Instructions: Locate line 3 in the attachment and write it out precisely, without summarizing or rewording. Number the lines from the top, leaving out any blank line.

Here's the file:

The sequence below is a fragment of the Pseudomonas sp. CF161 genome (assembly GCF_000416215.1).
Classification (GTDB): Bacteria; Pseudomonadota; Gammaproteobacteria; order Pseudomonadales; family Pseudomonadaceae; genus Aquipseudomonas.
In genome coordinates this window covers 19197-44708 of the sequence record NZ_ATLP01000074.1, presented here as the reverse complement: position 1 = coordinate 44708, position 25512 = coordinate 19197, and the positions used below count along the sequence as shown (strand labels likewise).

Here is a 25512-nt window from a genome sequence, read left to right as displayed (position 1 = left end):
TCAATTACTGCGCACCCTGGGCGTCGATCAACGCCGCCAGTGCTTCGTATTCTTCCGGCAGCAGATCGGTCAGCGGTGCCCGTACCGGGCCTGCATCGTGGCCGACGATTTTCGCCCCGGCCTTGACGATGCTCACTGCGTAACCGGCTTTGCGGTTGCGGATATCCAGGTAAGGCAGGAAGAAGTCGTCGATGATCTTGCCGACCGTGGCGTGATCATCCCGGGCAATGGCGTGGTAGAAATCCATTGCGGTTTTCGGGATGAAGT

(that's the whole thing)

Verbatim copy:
In genome coordinates this window covers 19197-44708 of the sequence record NZ_ATLP01000074.1, presented here as the reverse complement: position 1 = coordinate 44708, position 25512 = coordinate 19197, and the positions used below count along the sequence as shown (strand labels likewise).